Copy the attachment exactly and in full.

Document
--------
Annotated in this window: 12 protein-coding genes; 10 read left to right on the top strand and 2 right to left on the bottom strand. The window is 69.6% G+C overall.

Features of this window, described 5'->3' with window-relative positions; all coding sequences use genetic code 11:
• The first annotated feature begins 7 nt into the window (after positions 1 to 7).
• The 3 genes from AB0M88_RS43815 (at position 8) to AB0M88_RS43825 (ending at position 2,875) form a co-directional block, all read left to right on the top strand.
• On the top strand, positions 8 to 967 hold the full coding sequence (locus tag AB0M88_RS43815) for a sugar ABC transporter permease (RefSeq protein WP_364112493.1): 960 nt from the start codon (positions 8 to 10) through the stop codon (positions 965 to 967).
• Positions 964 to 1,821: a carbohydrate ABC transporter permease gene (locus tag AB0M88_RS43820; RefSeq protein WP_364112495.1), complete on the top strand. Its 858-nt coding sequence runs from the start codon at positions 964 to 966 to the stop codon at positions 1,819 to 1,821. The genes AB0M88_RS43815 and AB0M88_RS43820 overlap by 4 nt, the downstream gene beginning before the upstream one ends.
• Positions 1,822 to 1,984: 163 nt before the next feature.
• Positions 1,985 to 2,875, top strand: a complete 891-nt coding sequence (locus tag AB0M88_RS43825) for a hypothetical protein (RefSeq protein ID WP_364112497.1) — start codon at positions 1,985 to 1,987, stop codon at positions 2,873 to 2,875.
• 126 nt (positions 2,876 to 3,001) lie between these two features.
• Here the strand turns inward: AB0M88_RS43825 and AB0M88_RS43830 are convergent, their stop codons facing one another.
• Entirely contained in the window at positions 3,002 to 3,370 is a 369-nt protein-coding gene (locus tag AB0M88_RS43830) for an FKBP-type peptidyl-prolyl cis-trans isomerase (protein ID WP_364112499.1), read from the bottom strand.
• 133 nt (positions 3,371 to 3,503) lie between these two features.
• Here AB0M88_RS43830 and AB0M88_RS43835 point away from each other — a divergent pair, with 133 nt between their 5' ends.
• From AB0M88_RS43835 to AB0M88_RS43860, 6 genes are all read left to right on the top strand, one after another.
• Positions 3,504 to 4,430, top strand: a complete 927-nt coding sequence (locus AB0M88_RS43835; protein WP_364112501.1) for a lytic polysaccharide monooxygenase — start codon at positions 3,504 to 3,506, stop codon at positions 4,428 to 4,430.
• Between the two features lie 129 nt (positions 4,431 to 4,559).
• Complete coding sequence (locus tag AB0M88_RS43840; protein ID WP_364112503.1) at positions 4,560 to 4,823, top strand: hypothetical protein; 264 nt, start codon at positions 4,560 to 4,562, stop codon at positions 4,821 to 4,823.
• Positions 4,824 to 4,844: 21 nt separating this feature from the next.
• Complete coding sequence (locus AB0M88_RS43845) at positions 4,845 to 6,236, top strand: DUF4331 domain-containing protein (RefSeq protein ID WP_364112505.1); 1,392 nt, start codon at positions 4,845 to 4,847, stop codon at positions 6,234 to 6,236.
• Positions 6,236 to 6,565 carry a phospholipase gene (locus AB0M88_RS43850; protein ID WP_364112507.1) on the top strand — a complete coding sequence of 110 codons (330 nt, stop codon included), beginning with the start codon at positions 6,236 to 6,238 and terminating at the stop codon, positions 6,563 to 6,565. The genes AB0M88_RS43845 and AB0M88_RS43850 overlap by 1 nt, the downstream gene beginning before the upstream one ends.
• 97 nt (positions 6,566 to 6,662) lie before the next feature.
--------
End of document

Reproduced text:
Annotated in this window: 12 protein-coding genes; 10 read left to right on the top strand and 2 right to left on the bottom strand. The window is 69.6% G+C overall.

Features of this window, described 5'->3' with window-relative positions; all coding sequences use genetic code 11:
• The first annotated feature begins 7 nt into the window (after positions 1 to 7).
• The 3 genes from AB0M88_RS43815 (at position 8) to AB0M88_RS43825 (ending at position 2,875) form a co-directional block, all read left to right on the top strand.
• On the top strand, positions 8 to 967 hold the full coding sequence (locus tag AB0M88_RS43815) for a sugar ABC transporter permease (RefSeq protein WP_364112493.1): 960 nt from the start codon (positions 8 to 10) through the stop codon (positions 965 to 967).
• Positions 964 to 1,821: a carbohydrate ABC transporter permease gene (locus tag AB0M88_RS43820; RefSeq protein WP_364112495.1), complete on the top strand. Its 858-nt coding sequence runs from the start codon at positions 964 to 966 to the stop codon at positions 1,819 to 1,821. The genes AB0M88_RS43815 and AB0M88_RS43820 overlap by 4 nt, the downstream gene beginning before the upstream one ends.
• Positions 1,822 to 1,984: 163 nt before the next feature.
• Positions 1,985 to 2,875, top strand: a complete 891-nt coding sequence (locus tag AB0M88_RS43825) for a hypothetical protein (RefSeq protein ID WP_364112497.1) — start codon at positions 1,985 to 1,987, stop codon at positions 2,873 to 2,875.
• 126 nt (positions 2,876 to 3,001) lie between these two features.
• Here the strand turns inward: AB0M88_RS43825 and AB0M88_RS43830 are convergent, their stop codons facing one another.
• Entirely contained in the window at positions 3,002 to 3,370 is a 369-nt protein-coding gene (locus tag AB0M88_RS43830) for an FKBP-type peptidyl-prolyl cis-trans isomerase (protein ID WP_364112499.1), read from the bottom strand.
• 133 nt (positions 3,371 to 3,503) lie between these two features.
• Here AB0M88_RS43830 and AB0M88_RS43835 point away from each other — a divergent pair, with 133 nt between their 5' ends.
• From AB0M88_RS43835 to AB0M88_RS43860, 6 genes are all read left to right on the top strand, one after another.
• Positions 3,504 to 4,430, top strand: a complete 927-nt coding sequence (locus AB0M88_RS43835; protein WP_364112501.1) for a lytic polysaccharide monooxygenase — start codon at positions 3,504 to 3,506, stop codon at positions 4,428 to 4,430.
• Between the two features lie 129 nt (positions 4,431 to 4,559).
• Complete coding sequence (locus tag AB0M88_RS43840; protein ID WP_364112503.1) at positions 4,560 to 4,823, top strand: hypothetical protein; 264 nt, start codon at positions 4,560 to 4,562, stop codon at positions 4,821 to 4,823.
• Positions 4,824 to 4,844: 21 nt separating this feature from the next.
• Complete coding sequence (locus AB0M88_RS43845) at positions 4,845 to 6,236, top strand: DUF4331 domain-containing protein (RefSeq protein ID WP_364112505.1); 1,392 nt, start codon at positions 4,845 to 4,847, stop codon at positions 6,234 to 6,236.
• Positions 6,236 to 6,565 carry a phospholipase gene (locus AB0M88_RS43850; protein ID WP_364112507.1) on the top strand — a complete coding sequence of 110 codons (330 nt, stop codon included), beginning with the start codon at positions 6,236 to 6,238 and terminating at the stop codon, positions 6,563 to 6,565. The genes AB0M88_RS43845 and AB0M88_RS43850 overlap by 1 nt, the downstream gene beginning before the upstream one ends.
• 97 nt (positions 6,566 to 6,662) lie before the next feature.